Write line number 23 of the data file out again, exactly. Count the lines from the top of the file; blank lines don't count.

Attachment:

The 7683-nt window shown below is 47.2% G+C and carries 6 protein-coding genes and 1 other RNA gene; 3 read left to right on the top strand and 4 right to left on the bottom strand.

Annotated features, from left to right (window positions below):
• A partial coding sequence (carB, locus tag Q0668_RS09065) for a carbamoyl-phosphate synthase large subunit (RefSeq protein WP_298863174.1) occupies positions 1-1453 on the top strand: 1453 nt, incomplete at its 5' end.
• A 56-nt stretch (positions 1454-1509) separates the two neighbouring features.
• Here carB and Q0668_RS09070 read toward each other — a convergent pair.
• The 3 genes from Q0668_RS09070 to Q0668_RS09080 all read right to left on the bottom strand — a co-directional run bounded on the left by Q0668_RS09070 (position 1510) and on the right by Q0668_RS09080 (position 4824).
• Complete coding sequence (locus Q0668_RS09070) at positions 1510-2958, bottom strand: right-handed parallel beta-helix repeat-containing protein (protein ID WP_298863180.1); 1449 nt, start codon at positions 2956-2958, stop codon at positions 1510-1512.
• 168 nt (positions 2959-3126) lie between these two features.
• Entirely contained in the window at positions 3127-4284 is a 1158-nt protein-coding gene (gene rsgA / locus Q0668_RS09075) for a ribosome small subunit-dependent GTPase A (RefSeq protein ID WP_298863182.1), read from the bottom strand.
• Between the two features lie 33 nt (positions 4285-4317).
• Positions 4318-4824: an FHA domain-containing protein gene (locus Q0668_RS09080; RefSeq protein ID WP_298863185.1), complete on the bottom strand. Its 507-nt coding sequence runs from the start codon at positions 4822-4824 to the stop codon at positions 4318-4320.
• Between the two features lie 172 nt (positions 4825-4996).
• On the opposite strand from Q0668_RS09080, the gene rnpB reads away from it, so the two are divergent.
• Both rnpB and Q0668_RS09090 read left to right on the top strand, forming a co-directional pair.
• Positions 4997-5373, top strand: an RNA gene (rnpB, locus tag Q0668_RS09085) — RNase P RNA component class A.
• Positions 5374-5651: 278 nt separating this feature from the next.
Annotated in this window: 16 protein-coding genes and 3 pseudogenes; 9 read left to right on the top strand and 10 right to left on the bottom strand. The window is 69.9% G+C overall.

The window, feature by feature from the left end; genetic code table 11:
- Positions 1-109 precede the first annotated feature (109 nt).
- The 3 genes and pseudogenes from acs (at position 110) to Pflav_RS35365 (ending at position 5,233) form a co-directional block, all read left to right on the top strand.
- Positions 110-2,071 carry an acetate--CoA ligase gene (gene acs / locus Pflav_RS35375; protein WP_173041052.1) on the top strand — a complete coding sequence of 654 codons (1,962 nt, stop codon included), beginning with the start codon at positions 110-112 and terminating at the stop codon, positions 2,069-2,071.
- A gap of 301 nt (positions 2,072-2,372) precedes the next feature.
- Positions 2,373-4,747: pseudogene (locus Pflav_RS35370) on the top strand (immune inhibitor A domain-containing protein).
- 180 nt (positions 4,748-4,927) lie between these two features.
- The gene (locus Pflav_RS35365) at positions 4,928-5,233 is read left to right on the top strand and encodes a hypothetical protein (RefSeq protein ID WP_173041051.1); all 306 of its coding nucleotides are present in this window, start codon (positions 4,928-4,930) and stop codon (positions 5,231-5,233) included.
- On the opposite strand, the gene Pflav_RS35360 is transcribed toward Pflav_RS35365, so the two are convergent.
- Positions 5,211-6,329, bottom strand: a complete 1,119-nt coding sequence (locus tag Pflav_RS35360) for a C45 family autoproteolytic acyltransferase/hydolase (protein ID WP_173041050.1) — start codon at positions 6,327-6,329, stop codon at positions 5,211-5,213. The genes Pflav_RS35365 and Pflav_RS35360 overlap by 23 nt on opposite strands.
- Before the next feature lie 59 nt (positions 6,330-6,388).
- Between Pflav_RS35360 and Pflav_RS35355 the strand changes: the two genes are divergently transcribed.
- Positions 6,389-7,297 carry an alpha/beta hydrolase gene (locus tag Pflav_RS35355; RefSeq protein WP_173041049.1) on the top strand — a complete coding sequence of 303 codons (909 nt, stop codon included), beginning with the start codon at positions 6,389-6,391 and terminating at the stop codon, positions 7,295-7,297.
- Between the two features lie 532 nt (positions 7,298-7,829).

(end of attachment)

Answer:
- Positions 2,373-4,747: pseudogene (locus Pflav_RS35370) on the top strand (immune inhibitor A domain-containing protein).